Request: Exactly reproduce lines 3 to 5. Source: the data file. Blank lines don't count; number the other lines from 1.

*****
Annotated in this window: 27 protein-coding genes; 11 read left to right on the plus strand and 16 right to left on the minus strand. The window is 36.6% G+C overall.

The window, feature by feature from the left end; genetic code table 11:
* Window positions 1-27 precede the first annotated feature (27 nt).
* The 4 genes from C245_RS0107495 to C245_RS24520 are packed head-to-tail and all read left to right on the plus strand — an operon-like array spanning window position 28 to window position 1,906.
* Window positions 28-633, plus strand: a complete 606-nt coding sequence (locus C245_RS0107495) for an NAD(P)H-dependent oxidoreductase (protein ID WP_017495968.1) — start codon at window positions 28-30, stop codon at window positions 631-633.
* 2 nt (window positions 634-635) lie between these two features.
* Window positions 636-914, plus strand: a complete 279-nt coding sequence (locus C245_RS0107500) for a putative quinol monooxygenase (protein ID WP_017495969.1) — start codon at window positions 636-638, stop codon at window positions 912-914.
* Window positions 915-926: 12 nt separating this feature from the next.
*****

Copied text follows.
* Window positions 1-27 precede the first annotated feature (27 nt).
* The 4 genes from C245_RS0107495 to C245_RS24520 are packed head-to-tail and all read left to right on the plus strand — an operon-like array spanning window position 28 to window position 1,906.
* Window positions 28-633, plus strand: a complete 606-nt coding sequence (locus C245_RS0107495) for an NAD(P)H-dependent oxidoreductase (protein ID WP_017495968.1) — start codon at window positions 28-30, stop codon at window positions 631-633.